Kunst in Huis translates into English as "Art House". Here you can see the contemporary work of young Flemish artists. The Art House promotes emerging artists by organizing temporary exhibitions of their works. Here the selected artists find venue to showcase their creations, but also the much needed financial remuneration. Visitors to Kunst in Huis can buy the displayed items as well as meet their authors.

Operation hours: Thursday - Friday: 1 pm - 5:30 pm; Saturday: 10 am - 4 pm
5
Museum A. Vander Haeghen

5) Museum A. Vander Haeghen

The Museum A. Vander Haeghen has several remarkable collections, including the library of the Nobel Prize in Literature winner, Maurice Maeterlinck. Here you can also find an exhibit that tells the story of great world artists such as Victor Stuyvaert and Charles Doudelet. Be sure to not miss the museum's splendid 18th-century painted silk wall. The museum is housed in the building of the former Hotel Clemmen, a mansion that was built in 1746 and was designed by David 't Kindt.

Operation hours: Thursday-Saturday 8:30 am- 4 pm.
6
Design Museum Gent

6) Design Museum Gent (must see)

Design Museum Gent is the only museum in Belgium with an international design collection. It showcases objects from various periods and has two major collections displayed in two different sections. One is housed in the former Hotel de Coninck, built in 1755, and containing 17th and 18th-century decorative furnishings. The hotel's exquisite decor – grand with the carved wooden chandelier in the dining room – is an attraction its own right. The other, newer space is a modernist wing constructed in 1992. Its focal piece is a hydraulic lift in the middle, surrounded by floors of malleable space. Here visitors can observe a superb collection of Art Nouveau, Art Deco, and contemporary/avant-garde design.

Tip:
Check which exhibitions are on before you visit.
Entry included in the excellent value CityCard.

Opening Hours:
Mon, Tue, Thu, Fri: 9:30am–5:30 pm; Sat, Sun, Holidays: 10am–6 pm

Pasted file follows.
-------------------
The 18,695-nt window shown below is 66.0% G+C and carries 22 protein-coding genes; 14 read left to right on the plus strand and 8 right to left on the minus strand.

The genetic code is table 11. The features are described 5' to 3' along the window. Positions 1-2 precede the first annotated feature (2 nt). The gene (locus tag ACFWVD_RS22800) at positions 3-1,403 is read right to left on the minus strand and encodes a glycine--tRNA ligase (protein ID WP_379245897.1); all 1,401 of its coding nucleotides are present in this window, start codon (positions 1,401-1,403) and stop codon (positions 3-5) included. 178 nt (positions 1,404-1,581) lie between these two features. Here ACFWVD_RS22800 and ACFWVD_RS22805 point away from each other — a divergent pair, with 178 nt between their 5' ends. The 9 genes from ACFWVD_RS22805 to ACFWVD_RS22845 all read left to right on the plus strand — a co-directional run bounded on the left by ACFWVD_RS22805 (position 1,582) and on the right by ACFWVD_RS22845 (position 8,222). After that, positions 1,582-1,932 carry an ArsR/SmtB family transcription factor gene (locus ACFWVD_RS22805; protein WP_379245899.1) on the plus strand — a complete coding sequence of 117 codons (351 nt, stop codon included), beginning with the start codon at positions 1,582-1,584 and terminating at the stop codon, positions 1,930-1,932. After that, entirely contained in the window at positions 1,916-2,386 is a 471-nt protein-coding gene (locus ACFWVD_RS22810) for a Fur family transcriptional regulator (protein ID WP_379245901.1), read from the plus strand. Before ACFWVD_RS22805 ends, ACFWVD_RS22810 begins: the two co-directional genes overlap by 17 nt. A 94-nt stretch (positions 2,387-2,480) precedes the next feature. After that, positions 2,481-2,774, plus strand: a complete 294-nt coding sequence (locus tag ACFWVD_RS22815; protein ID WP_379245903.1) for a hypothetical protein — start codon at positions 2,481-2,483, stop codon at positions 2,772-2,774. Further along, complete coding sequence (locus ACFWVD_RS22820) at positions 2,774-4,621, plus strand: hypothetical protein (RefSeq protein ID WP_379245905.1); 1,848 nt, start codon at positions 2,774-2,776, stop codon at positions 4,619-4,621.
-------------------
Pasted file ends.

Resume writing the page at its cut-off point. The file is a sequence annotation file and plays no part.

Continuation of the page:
Closed on Wednesdays, Christmas & New Year
7
Huis van Alijn

7) Huis van Alijn (must see)

Complete with a beautiful inner garden, café and shop, this museum holds a special place in the historic center of Ghent. The House of Alijn brings to life a fascinating tale of all things big and small, offering a vivid portrayal of the evolution of the 20th-century everyday life culture. On display are ordinary objects and curiosities which deliver a striking introduction to mankind's common heritage. The exhibited items convey the spirit of the times, much as the ways and customs of people, and serve as a reminder of the days gone by. Visitors to the museum have at their disposal the digital photo album, sound-recordings, and vignettes from various films.

Why You Should Visit:
To learn how people used to live around Ghent, and the changing expositions are always fun to see.
Particularly enjoyable exploring with someone else instead of alone, to talk to each other about the objects.

Tip:
The courtyard with a delightful café in the center is worth popping into even without entering the museum. During the Patershol festival, they even have a stage and live jazz band in the evening.

Opening Hours:
Mon, Tue, Thu, Fri: 9am-5pm; Sat, Sun, Holidays: 10am-6pm
Closed on Wednesdays, December 24th, 25th, 31st, and January 1st
8
Museum of Industry

8) Museum of Industry (must see)

In the centre of Ghent, just a stone’s throw from the Vrijdagmarkt, the Industiemuseum is located in an impressive factory building. In the former cotton mill – you can still smell the machine oil! – major and minor stories out of the eventful history of industry are brought to life. Various generations of entrepreneurs, merchants and labourers sweep you along in a universal story about people and machines, and how they changed the world around us.

The Industiemuseum’s surprisingly diverse collection with international appeal piques visitors’ curiosity. Evocative images, historical films, notable objects and gripping tales make the industrial past come to life; from a colossal steam machine to old advertisements, to the story of a labourer living in a humble factory-provided workman’s dwelling.

Why You Should Visit:
Surprisingly fun, interesting and well laid out place, with everything written in multiple languages thanks to guidebooks that are placed on the different floors.
Some of the machines still actually function and are being demonstrated. In the shop, you can buy the products that are made with them.

Tip:
Find the English written guides at the main entrance of each floor, and don't miss the unique view over the city from the large windows on the top floor!

Opening Hours:
Mon, Tue, Thu, Fri: 9am-5pm; Sat, Sun, Holidays: 10am-6pm
9
Lapidary Museum

9) Lapidary Museum

The Lapidary Museum is located on the ruins of what used to be St. Bavo Abbey. The museum displays pieces of old stone buildings, monuments and memorials, among which are tombstones dating back to the 13th century. The majority of these tombstones come from abbeys, monasteries and churches which at some point decided to sell their old stones to clear space for new ones. The museum features the tombstone of Hubert van Eyck, author of the magnificent 'Adoration of the Mystic Lamb' painting.